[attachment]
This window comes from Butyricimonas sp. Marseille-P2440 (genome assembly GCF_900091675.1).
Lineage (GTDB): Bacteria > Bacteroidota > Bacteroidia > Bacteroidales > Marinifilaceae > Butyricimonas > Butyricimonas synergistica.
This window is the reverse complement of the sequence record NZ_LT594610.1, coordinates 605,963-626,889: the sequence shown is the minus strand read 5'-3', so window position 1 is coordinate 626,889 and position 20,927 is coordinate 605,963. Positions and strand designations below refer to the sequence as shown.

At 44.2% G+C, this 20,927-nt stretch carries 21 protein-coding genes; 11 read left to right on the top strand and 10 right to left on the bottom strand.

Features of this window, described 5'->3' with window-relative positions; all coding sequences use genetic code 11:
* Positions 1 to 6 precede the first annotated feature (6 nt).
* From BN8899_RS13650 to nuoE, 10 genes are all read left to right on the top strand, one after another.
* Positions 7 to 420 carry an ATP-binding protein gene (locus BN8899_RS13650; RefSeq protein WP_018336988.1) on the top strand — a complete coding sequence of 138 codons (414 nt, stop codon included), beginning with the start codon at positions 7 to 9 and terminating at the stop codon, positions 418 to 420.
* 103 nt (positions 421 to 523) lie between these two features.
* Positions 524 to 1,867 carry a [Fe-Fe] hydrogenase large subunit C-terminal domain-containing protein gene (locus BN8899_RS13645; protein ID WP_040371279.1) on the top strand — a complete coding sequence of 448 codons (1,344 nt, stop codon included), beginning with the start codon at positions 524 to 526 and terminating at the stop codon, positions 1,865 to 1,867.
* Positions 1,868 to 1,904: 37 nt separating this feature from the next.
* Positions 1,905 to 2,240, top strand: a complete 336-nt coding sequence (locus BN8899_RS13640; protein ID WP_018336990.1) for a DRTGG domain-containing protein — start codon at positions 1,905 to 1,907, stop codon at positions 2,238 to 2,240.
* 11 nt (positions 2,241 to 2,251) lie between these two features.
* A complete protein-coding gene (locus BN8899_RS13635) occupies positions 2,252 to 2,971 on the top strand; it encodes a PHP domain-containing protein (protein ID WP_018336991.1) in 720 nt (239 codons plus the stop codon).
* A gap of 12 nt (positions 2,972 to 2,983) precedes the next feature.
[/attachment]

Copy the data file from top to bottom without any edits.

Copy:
This window comes from Butyricimonas sp. Marseille-P2440 (genome assembly GCF_900091675.1).
Lineage (GTDB): Bacteria > Bacteroidota > Bacteroidia > Bacteroidales > Marinifilaceae > Butyricimonas > Butyricimonas synergistica.
This window is the reverse complement of the sequence record NZ_LT594610.1, coordinates 605,963-626,889: the sequence shown is the minus strand read 5'-3', so window position 1 is coordinate 626,889 and position 20,927 is coordinate 605,963. Positions and strand designations below refer to the sequence as shown.

At 44.2% G+C, this 20,927-nt stretch carries 21 protein-coding genes; 11 read left to right on the top strand and 10 right to left on the bottom strand.

Features of this window, described 5'->3' with window-relative positions; all coding sequences use genetic code 11:
* Positions 1 to 6 precede the first annotated feature (6 nt).
* From BN8899_RS13650 to nuoE, 10 genes are all read left to right on the top strand, one after another.
* Positions 7 to 420 carry an ATP-binding protein gene (locus BN8899_RS13650; RefSeq protein WP_018336988.1) on the top strand — a complete coding sequence of 138 codons (414 nt, stop codon included), beginning with the start codon at positions 7 to 9 and terminating at the stop codon, positions 418 to 420.
* 103 nt (positions 421 to 523) lie between these two features.
* Positions 524 to 1,867 carry a [Fe-Fe] hydrogenase large subunit C-terminal domain-containing protein gene (locus BN8899_RS13645; protein ID WP_040371279.1) on the top strand — a complete coding sequence of 448 codons (1,344 nt, stop codon included), beginning with the start codon at positions 524 to 526 and terminating at the stop codon, positions 1,865 to 1,867.
* Positions 1,868 to 1,904: 37 nt separating this feature from the next.
* Positions 1,905 to 2,240, top strand: a complete 336-nt coding sequence (locus BN8899_RS13640; protein ID WP_018336990.1) for a DRTGG domain-containing protein — start codon at positions 1,905 to 1,907, stop codon at positions 2,238 to 2,240.
* 11 nt (positions 2,241 to 2,251) lie between these two features.
* A complete protein-coding gene (locus BN8899_RS13635) occupies positions 2,252 to 2,971 on the top strand; it encodes a PHP domain-containing protein (protein ID WP_018336991.1) in 720 nt (239 codons plus the stop codon).
* A gap of 12 nt (positions 2,972 to 2,983) precedes the next feature.